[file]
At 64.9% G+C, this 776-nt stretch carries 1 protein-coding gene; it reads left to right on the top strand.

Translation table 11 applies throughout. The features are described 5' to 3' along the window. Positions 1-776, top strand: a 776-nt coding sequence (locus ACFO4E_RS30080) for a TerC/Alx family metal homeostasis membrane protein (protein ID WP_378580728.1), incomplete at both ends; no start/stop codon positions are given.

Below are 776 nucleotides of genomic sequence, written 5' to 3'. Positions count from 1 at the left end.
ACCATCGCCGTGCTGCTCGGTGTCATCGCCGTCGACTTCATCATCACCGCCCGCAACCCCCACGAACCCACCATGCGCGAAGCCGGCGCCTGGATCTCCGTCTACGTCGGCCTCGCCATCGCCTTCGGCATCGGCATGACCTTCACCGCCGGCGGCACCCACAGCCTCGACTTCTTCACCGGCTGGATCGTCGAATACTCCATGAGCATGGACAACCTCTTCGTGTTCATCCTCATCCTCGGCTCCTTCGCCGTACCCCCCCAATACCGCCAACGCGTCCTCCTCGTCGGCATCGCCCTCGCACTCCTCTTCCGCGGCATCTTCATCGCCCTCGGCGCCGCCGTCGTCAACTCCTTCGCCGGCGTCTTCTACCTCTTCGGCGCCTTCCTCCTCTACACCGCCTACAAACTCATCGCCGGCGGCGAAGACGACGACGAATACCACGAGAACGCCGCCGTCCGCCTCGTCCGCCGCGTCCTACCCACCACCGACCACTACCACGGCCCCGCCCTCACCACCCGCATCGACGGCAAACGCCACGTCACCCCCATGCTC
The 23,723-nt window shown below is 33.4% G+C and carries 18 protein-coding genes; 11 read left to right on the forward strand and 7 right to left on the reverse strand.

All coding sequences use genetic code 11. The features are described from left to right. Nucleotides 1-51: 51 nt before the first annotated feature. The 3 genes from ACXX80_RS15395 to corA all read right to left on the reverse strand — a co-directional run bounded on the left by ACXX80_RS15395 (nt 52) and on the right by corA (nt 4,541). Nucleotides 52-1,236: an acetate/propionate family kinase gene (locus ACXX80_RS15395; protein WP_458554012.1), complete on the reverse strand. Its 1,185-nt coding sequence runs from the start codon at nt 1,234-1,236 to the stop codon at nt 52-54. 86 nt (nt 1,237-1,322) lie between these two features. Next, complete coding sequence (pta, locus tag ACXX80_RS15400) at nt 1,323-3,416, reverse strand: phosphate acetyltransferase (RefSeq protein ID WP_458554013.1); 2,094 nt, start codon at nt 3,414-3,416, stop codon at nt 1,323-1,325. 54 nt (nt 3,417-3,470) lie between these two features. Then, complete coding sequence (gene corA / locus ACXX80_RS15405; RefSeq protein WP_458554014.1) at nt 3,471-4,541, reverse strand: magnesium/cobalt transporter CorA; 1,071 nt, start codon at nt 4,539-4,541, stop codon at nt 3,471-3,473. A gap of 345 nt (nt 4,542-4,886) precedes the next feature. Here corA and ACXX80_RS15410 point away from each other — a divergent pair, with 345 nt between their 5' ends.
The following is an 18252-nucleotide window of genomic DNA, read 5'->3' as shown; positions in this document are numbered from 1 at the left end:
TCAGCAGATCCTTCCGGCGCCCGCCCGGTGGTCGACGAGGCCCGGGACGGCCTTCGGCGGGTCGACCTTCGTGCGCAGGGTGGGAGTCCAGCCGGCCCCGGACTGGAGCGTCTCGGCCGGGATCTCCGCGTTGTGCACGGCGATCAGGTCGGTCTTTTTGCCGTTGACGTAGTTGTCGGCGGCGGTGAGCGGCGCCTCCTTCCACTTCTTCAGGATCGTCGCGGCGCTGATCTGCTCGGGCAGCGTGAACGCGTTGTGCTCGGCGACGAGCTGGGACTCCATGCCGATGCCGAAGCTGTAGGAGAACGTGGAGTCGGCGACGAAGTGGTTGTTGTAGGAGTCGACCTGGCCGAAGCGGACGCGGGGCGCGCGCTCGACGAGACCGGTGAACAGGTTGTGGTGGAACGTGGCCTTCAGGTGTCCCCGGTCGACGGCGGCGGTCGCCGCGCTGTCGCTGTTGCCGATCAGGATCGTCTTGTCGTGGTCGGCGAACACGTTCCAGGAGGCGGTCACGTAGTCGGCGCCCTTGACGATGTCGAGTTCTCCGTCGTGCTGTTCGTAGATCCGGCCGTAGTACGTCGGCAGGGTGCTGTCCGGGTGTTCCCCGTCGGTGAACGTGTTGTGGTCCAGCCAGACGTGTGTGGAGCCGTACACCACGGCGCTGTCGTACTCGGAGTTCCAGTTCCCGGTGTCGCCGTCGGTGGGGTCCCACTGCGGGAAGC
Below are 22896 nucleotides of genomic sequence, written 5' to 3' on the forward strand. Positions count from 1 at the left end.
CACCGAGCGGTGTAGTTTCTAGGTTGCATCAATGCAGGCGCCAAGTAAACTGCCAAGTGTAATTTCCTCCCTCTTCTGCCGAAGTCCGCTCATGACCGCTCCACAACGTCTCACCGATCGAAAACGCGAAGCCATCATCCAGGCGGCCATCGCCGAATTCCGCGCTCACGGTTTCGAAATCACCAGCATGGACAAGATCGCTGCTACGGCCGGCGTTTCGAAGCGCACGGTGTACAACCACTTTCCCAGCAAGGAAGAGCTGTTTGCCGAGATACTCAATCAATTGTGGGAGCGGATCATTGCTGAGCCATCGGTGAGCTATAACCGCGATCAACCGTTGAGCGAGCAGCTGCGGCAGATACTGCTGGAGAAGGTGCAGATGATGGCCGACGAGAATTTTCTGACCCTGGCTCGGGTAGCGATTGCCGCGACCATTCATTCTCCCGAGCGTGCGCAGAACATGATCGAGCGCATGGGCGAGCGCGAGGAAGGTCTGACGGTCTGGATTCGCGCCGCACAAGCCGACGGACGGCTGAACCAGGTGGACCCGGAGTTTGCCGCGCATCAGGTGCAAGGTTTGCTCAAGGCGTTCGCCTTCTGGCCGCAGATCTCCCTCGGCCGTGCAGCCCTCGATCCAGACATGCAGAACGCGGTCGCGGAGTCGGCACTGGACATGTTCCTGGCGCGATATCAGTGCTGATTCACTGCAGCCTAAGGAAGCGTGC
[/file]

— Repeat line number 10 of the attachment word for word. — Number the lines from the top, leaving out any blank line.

CACCGAGCGGTGTAGTTTCTAGGTTGCATCAATGCAGGCGCCAAGTAAACTGCCAAGTGTAATTTCCTCCCTCTTCTGCCGAAGTCCGCTCATGACCGCTCCACAACGTCTCACCGATCGAAAACGCGAAGCCATCATCCAGGCGGCCATCGCCGAATTCCGCGCTCACGGTTTCGAAATCACCAGCATGGACAAGATCGCTGCTACGGCCGGCGTTTCGAAGCGCACGGTGTACAACCACTTTCCCAGCAAGGAAGAGCTGTTTGCCGAGATACTCAATCAATTGTGGGAGCGGATCATTGCTGAGCCATCGGTGAGCTATAACCGCGATCAACCGTTGAGCGAGCAGCTGCGGCAGATACTGCTGGAGAAGGTGCAGATGATGGCCGACGAGAATTTTCTGACCCTGGCTCGGGTAGCGATTGCCGCGACCATTCATTCTCCCGAGCGTGCGCAGAACATGATCGAGCGCATGGGCGAGCGCGAGGAAGGTCTGACGGTCTGGATTCGCGCCGCACAAGCCGACGGACGGCTGAACCAGGTGGACCCGGAGTTTGCCGCGCATCAGGTGCAAGGTTTGCTCAAGGCGTTCGCCTTCTGGCCGCAGATCTCCCTCGGCCGTGCAGCCCTCGATCCAGACATGCAGAACGCGGTCGCGGAGTCGGCACTGGACATGTTCCTGGCGCGATATCAGTGCTGATTCACTGCAGCCTAAGGAAGCGTGC